There are widespread reports of cops’ collusion in these attacks—including telling immigrants to go back to where they come from, demanding bribes in return for protection, and directly taking part in the looting. A cop was filmed taking part in the looting of a foreign-owned shop in Dobsonville. In other places like Zondi, residents reported that cops instructed looters to queue outside a targeted foreign shop and only allowed four looters at a time to prevent a stampede. As part of the bourgeois state—an organ of class domination and oppression of one class by another—the job of the police is to defend capitalist rule and profits by violently repressing the working class and the poor.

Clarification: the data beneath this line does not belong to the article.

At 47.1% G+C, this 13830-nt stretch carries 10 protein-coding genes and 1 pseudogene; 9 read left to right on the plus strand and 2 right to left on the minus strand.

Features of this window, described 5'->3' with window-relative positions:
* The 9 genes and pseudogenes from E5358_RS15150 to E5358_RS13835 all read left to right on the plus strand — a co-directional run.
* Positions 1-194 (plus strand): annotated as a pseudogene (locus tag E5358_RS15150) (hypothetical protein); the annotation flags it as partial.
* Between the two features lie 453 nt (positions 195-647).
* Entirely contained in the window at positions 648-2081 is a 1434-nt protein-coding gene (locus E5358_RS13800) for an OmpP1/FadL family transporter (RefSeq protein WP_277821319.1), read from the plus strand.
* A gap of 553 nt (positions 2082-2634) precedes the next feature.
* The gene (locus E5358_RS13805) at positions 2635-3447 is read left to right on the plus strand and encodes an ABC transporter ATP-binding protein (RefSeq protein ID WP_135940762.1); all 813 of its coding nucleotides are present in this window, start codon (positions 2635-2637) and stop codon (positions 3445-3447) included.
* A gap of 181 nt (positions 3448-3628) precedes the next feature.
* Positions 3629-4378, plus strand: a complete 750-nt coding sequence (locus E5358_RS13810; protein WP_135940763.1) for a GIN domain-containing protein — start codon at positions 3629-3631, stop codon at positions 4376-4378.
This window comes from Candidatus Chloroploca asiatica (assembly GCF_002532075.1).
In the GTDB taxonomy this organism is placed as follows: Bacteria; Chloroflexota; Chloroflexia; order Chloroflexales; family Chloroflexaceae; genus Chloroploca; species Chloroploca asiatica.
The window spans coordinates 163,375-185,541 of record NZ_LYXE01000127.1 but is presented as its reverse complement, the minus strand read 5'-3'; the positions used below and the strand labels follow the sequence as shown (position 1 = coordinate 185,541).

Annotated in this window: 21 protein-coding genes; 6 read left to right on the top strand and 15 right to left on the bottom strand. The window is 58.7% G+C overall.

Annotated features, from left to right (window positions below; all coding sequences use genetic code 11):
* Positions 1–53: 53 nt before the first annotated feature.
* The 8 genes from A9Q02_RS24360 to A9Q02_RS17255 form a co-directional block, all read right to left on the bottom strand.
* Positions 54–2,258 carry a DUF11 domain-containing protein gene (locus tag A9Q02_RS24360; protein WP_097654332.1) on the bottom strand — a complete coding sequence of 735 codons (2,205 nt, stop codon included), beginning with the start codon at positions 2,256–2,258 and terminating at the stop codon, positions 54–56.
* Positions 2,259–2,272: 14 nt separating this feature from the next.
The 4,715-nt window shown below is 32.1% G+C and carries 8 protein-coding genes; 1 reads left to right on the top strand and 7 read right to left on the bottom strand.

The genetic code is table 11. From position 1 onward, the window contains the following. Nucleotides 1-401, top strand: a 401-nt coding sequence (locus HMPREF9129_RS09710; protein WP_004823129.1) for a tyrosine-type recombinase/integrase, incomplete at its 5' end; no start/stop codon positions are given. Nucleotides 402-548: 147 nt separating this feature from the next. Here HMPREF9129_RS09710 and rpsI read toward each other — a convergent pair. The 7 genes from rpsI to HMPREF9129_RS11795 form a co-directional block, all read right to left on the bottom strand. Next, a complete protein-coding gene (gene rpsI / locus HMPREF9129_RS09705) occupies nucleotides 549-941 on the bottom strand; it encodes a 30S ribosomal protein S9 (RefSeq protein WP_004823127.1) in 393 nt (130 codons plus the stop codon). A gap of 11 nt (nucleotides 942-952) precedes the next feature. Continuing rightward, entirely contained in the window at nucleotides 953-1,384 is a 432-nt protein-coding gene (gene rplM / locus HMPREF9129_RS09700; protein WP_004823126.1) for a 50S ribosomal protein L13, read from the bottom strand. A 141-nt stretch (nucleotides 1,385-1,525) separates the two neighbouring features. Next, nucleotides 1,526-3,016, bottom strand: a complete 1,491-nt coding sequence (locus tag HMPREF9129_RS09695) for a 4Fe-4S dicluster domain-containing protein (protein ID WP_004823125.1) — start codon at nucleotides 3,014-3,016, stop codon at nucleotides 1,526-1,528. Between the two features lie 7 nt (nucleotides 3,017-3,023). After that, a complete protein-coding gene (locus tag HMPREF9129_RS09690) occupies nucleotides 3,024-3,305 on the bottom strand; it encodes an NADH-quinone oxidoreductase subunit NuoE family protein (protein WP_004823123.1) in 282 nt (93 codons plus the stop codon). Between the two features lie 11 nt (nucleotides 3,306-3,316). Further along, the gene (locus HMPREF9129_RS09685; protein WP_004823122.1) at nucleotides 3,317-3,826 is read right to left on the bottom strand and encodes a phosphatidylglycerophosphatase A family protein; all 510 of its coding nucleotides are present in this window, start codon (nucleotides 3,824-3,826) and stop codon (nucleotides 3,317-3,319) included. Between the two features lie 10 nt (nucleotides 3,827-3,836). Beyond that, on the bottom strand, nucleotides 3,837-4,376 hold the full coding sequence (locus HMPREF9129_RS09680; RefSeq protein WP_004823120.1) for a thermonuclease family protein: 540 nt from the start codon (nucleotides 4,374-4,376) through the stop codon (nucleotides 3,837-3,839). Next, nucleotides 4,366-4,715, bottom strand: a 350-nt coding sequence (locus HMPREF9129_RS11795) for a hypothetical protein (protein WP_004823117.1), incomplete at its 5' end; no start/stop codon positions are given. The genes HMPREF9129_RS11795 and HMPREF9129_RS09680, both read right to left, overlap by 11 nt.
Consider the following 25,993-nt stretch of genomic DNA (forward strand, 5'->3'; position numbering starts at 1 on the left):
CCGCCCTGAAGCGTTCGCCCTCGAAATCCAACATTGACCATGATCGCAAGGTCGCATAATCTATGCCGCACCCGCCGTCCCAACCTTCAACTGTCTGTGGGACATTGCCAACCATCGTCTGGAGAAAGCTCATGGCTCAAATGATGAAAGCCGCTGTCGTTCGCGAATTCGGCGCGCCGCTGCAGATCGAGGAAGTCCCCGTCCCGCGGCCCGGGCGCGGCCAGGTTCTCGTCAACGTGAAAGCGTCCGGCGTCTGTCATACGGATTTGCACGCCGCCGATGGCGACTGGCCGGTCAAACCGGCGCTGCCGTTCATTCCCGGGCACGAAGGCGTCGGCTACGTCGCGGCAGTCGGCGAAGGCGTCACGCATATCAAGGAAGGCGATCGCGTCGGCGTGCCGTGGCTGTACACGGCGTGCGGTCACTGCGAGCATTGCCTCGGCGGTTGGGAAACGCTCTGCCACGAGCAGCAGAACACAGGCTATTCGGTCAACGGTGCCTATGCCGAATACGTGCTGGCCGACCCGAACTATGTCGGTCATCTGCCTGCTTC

Notwithstanding the empty statements of government ministers decrying the looting and promising police protection to foreigners, the fact is that the cops get the green light from their masters in the ANC/SACP/COSATU Tripartite Alliance government. This capitalist government bears full responsibility for stoking anti-immigrant hatred and marginalising immigrants through repressive state crack-downs—from the persistent round-ups, months-long detention in hellish deportation prisons, and increasingly restrictive immigration laws.